Photo by Juliana Zapata for CIVIS from http://www.intersektionalitet.org/wp-content/uploads/2011/12/IMG_0507.jpg
During 29th-30th of November Safaa Daoud and Carola Ståhl at the international Loesje office attended a conference arranged by the peace organisation CIVIS in Gothenburg to discuss the concept “Intersectionality” and how it can be used by organisations that work with subjects such as gender equality, anti-racism, diverse sexualities and other categories that could be a target of oppressive norms. The organisation for the Swedish united anti-discrimination bureau lists seven categories that they focus on. They are religion, sex, gender, functionality, ethnicity, age and sexuality.
Intersectionality is a term that was coined by scholars, from the black working class feminist movement in the US. They were questioning the kind of feminism that was predominant then, which they thought only advocated for the rights of white middle class women. They believed that in general, we cannot only deal with one struggle against oppression within one norm. They rather saw that all predominant norms were intersected. All the norms enforce each other and are in need of each other to exist. Here is some easy reading about the term http://en.wikipedia.org/wiki/Intersectionality_theory#
A very interesting example that was given in one of the lectures by Paulina de los Reyes, one of the most distinguished scholars within intersectional research in Sweden, was the “Millionsvenska” or “Förortsvenska”. It is a name for the kind of Swedish that was created in the suburbs of the big cities of Sweden. The creators and speakers of this dialect are mainly young men and women, referred to as immigrants and un-educated youngsters coming from socioeconomically poor families. In other words, all bundled into the category, “ troublesome young immigrants from the suburb”. Millionsvenskan was picked up by a magazine called Gringo, which was dealing with issues of racism and sexism. A huge debate was started, about what kind of Swedish is correct Swedish. There were advocates for the ‘correct’ kind of Swedish, saying that promoting the ‘wrong’ kind of Swedish will only keep the people living in the suburbs to “selling bananas”. And that the language was sexist. The reply came from advocates of the Millionsvenska that the language was in fact inclusive of women, but that picture didn’t fit the prejudice of young men from the suburb. A female journalist also replied that apparently the ‘correct Swedish’ advocators weren’t aware that women like her who are speaking “Millionsvenska”, happen to be ‘successful’. Conclusively, through an intersectional analysis, one can see that the advocators of the ‘correct Swedish’ weren’t only confirming prejudice of men with migration background in the suburbs being more sexist than white middle class men, thus assuming that women in the suburbs automatically are more oppressed. In a class-based society, it is implied that selling bananas in a market is a “failure”. This example shows how a problem usually is multi-layered, and how categories could intersect. Noteworthy to this example is that Kiezdeutsch, the German equivalent of Millionsvenska, is today classified as a dialect.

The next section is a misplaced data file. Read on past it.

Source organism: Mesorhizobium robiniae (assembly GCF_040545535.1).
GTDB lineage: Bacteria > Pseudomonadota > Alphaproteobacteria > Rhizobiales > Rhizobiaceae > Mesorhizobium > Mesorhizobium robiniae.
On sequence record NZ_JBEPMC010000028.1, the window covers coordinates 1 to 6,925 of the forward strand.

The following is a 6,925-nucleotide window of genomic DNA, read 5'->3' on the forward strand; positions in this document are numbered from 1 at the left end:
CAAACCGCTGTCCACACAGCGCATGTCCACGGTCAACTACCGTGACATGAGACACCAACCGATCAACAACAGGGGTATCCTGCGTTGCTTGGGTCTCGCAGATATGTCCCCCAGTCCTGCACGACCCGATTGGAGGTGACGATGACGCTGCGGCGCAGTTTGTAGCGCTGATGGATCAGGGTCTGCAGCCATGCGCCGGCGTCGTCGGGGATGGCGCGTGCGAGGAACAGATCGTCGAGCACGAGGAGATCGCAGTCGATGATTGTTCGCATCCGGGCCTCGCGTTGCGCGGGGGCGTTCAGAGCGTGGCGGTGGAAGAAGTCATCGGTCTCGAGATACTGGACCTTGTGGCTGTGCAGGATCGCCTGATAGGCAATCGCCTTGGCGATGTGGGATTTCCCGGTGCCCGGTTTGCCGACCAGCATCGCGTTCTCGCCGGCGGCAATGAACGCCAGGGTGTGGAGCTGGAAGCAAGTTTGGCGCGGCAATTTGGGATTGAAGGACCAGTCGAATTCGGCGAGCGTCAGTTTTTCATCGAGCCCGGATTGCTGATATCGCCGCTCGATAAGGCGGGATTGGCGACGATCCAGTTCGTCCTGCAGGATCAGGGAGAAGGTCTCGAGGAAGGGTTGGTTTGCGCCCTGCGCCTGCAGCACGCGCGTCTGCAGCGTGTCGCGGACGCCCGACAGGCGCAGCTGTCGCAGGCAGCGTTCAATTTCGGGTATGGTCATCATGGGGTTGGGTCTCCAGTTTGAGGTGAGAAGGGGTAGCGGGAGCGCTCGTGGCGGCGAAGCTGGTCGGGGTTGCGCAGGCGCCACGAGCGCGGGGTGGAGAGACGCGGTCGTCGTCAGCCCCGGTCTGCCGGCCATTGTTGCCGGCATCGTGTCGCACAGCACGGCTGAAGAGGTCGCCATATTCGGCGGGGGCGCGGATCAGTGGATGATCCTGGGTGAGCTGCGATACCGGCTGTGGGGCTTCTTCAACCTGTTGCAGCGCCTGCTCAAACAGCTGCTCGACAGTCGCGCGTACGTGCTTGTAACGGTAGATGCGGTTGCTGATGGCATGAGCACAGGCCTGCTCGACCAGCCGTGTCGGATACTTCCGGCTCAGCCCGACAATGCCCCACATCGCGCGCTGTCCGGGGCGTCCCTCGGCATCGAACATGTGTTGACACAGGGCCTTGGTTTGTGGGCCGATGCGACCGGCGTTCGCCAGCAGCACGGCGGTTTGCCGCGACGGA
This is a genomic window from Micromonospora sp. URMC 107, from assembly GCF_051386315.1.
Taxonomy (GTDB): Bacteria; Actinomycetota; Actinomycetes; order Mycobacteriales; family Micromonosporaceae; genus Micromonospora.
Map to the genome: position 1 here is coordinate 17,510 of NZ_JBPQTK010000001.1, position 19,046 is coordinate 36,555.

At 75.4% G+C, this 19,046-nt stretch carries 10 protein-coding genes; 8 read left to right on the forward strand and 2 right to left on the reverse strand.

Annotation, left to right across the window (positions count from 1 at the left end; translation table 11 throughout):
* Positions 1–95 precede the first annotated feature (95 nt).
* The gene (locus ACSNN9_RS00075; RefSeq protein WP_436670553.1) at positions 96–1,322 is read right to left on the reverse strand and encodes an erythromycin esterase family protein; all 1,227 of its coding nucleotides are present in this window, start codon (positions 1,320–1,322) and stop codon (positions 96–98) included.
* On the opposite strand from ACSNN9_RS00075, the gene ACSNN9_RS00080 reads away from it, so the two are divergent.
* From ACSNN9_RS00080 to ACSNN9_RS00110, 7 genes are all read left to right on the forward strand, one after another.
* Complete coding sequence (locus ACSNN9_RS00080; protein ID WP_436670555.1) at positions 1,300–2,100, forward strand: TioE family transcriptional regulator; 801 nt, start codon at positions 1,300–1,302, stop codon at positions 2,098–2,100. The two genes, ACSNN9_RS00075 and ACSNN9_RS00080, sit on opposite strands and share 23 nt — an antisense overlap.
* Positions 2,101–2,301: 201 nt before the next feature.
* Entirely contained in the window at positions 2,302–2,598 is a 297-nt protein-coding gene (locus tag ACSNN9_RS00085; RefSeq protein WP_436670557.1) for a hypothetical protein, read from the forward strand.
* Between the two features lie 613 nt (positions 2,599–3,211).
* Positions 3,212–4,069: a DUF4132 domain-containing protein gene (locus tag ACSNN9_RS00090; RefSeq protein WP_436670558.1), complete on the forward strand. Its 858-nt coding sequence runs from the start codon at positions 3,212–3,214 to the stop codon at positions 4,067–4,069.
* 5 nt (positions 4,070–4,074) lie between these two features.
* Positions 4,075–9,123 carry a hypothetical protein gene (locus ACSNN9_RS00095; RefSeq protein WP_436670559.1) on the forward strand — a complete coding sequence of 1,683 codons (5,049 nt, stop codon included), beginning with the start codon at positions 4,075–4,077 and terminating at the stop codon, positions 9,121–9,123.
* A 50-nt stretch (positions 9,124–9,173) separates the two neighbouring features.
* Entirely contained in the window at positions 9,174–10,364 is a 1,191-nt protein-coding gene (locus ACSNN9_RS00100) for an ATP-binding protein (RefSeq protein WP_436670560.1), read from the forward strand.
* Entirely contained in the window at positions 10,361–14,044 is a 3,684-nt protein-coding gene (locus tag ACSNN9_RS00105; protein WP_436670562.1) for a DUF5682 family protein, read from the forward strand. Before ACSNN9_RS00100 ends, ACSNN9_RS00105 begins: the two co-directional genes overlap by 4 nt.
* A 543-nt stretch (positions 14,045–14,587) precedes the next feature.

At the conference, we dealt with questions of how we could implement an intersectional thinking into our work. We at Loesje believe that this term could be useful in our network. Many organisations expressed that they were already working in an intersectional matter, without knowing that there was a term for it. And this is how it feels a little bit with Loesje. The posters are dealing with so many different themes. The texts are questioning different oppressive norms and wants everybody’s freedom, no matter which categories people are forced into. We would like to go further with this perspective, and consciously implement it, not only in the posters, but in other projects we are involved in.
Now Loesje International has been asked to participate in yet another project from the organisation CIVIS that initiated the conference, where we would be part of a long term web-based training in intersectionality, this together with other organisations in Turkey and Bosnia-Herzegovina respectively. To know more about CIVIS project about the subject, you can visit the website here http://www.intersektionalitet.org/and get an English version.